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Comment: Cost is another big reason (Score 1) 125

From what I've read elsewhere, Canada's current Hornets cost approximately $10K per hour to operate, while their replacement, the F-35, has been estimated to cost over $30K per hour. With the F-35 costing so much more to operate, increased simulator hours for training become the obvious move. The alternative is under trained or unqualified pilots at the controls of $100m+ aircraft.

+ - Unmasking a Reddit Supertroll->

Submitted by Raenex
Raenex (947668) writes "From the article: "If you are capable of being offended, Brutsch has almost certainly done something that would offend you, then did his best to rub your face in it. His speciality is distributing images of scantily-clad underage girls, but as Violentacrez he also issued an unending fountain of racism, porn, gore, misogyny, incest, and exotic abominations yet unnamed, all on the sprawling online community Reddit. [..] But Michael Brutsch is more than a monster. Online, Violentacrez has been one of Reddit's most reviled characters but also one of its most beloved users. The self-described "creepy uncle of Reddit" has played a little-known but crucial role in Reddit's development into the online juggernaut it is today."

This is the same Reddit user/moderator behind the now banned "jailbait" subreddit."

Link to Original Source
Patents

+ - It could become illegal to resell your iPhone 4, car or family antiques ->

Submitted by
quantr
quantr writes ""Tucked into the U.S. Supreme Court’s agenda this fall is a little-known case that could upend your ability to resell everything from your grandmother’s antique furniture to your iPhone 4.
At issue in Kirtsaeng v. John Wiley & Sons is the first-sale doctrine in copyright law, which allows you to buy and then sell things like electronics, books, artwork and furniture, as well as CDs and DVDs, without getting permission from the copyright holder of those products.
Under the doctrine, which the Supreme Court has recognized since 1908, you can resell your stuff without worry because the copyright holder only had control over the first sale.

Put simply, though Apple Inc. (US:AAPL) has the copyright on the iPhone and Mark Owen has it on the book “No Easy Day,” you can still sell your copies to whomever you please whenever you want without retribution.
That’s being challenged now for products that are made abroad, and if the Supreme Court upholds an appellate court ruling, it would mean that the copyright holders of anything you own that has been made in China, Japan or Europe, for example, would have to give you permission to sell it.""

Link to Original Source

Comment: Re:Perhaps appeasement for business & China wa (Score 1) 227

by LeperPuppet (#40559249) Attached to: China Begins Stockpiling Rare Earths, Draws WTO Attention

The Korean War was a mini-world war. China picked the wrong side.

China chose to side with North Korea's communist forces given a common ideology and a desire to avoid a US friendly ally on their border. I'd say that history shows they made a choice that was far from wrong, given those goals. The only downside to this choice was that North Korea's style of international politics requires the US to station more troops in the region, thereby impacting China's present and future ability to influence its neighbours.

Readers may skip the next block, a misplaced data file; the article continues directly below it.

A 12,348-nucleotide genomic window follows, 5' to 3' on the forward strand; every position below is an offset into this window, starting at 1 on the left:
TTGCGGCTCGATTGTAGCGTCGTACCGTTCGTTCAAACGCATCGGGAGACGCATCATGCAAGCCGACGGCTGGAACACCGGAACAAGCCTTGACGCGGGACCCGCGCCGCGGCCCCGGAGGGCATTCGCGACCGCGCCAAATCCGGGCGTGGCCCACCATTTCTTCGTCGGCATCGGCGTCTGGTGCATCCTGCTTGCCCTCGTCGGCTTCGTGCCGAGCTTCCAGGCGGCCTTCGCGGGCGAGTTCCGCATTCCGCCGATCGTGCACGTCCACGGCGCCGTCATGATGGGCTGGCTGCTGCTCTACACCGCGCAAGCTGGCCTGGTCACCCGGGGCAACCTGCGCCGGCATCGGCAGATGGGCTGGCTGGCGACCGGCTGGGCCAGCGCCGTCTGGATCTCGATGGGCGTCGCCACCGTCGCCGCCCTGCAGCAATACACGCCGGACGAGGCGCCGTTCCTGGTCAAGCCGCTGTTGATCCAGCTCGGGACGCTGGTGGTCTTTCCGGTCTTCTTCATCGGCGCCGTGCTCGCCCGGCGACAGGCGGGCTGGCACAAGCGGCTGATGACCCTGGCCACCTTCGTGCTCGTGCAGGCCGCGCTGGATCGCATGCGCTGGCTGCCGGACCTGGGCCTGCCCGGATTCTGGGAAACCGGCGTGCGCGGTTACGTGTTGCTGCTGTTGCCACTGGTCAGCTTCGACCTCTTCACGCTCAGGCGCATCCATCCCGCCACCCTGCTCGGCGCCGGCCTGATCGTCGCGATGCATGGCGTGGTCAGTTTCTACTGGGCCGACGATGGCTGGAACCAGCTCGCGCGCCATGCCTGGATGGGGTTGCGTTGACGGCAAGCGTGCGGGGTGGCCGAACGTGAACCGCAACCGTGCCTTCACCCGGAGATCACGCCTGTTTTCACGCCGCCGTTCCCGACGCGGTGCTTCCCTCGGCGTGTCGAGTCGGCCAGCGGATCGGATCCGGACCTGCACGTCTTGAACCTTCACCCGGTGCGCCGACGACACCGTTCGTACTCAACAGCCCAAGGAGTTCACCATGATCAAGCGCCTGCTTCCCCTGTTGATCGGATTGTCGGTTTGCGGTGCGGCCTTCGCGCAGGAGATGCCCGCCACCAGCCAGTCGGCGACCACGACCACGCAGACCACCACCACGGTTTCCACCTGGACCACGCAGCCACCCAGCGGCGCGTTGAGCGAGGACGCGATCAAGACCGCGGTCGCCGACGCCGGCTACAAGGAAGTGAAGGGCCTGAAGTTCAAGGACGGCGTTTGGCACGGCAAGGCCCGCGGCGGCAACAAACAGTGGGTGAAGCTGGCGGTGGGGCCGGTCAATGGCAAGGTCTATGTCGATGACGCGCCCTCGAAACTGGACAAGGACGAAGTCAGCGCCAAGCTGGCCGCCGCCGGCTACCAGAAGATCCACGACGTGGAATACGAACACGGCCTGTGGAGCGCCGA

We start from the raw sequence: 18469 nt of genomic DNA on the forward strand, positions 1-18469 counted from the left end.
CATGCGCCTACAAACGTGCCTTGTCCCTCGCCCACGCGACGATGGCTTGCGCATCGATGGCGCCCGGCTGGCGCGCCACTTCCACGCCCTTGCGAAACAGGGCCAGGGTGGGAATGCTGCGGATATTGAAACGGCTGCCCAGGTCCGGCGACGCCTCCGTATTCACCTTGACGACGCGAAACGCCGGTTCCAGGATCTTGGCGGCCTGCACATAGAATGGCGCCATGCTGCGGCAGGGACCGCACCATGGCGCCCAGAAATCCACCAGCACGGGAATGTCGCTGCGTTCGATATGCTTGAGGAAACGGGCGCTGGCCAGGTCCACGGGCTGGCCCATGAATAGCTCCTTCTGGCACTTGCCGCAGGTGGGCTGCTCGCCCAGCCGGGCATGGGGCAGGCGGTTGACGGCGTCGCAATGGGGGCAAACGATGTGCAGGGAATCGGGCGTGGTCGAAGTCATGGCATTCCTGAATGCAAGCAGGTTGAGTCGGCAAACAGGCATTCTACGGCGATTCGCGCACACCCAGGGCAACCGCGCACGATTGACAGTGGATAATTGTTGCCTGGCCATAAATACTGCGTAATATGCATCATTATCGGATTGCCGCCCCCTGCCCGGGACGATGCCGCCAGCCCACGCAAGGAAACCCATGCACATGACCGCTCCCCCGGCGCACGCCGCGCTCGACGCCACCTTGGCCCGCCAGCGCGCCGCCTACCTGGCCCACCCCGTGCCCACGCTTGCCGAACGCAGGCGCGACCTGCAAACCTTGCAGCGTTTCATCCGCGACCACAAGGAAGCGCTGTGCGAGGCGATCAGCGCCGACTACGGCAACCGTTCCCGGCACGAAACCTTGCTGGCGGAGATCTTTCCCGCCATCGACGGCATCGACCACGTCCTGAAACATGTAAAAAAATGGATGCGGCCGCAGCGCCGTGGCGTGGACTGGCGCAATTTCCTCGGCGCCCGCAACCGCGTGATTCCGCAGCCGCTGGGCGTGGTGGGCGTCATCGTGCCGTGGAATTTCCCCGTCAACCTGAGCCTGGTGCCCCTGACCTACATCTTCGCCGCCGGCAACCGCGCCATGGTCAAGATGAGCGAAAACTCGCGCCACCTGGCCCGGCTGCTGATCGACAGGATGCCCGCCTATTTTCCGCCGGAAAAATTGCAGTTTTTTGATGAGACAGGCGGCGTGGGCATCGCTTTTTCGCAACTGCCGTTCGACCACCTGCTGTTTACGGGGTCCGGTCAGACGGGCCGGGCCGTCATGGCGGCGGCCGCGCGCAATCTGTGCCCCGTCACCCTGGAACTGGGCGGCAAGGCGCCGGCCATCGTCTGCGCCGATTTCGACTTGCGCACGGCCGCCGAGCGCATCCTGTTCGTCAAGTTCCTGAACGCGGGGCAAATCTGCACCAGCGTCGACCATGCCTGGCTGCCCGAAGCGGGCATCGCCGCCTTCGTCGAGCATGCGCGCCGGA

Comment: Re:dude (Score 3, Informative) 181

by LeperPuppet (#40461343) Attached to: While the U.S. and Iran Negotiate, War Commences In Cyberspace

Going the DIY route for a complete software stack isn't a magic solution to hackers. It's damn hard to write secure software and expecting any organised group to rewrite all its own software from the ground up without introducing its own set of new security holes is ridiculous. Reinventing the wheel is wasteful and likely to produce an inferior wheel. Iran deciding to roll its own software from scratch would be a massive boon for the American and Israeli hackers.

Even if Iran were to choose to go down this path, its unlikely that they have enough qualified manpower to do the job. What you're suggesting is that Iran essentially creates something similar in scope to a Linux distro and a complete network infrastructure, except building the entire thing from scratch or known good components. Now imagine trying to do this with less manpower and no help from hardware manufacturers. It would take years to produce anything that is halfway usable and they'd still be introducing the same sorts of beginner's errors that the current designers have already made and fixed in their products.

Comment: Re:Slacker (Score 1) 286

If the podcasts are licensed under a Creative Commons licensed that allows modification and sale, then Slacker's service would be legal. Given that most of the podcasts likely aren't licensed in this way, they're probably infringing. Given that most podcasters run on donations or at a loss, Slacker can keep doing what they do until they happen to rip off someone with money or stubborn enough to hire a lawyer and sue.

Comment: Re:Dodgy dealings (Score 2) 292

by LeperPuppet (#40240457) Attached to: FBI Used FedEx To Sneak Dotcom's Hard Drives Out of NZ
It's much more likely that there's no conspiracy and it's just fuck ups all the way down. The FBI doesn't regularly (compared to other crimes) investigate foreign cases of copyright infringement, hence the lack of internally well-known procedures, which leads to mistakes. When the policing of infringement cases have become routine, then there'll be a well understood protocol and these mistakes won't happen. The MPAA probably have used their influence to push the case, but given their incompetence at running legal cases in their own country, it's not surprising that they've managed to fuck this case up too.

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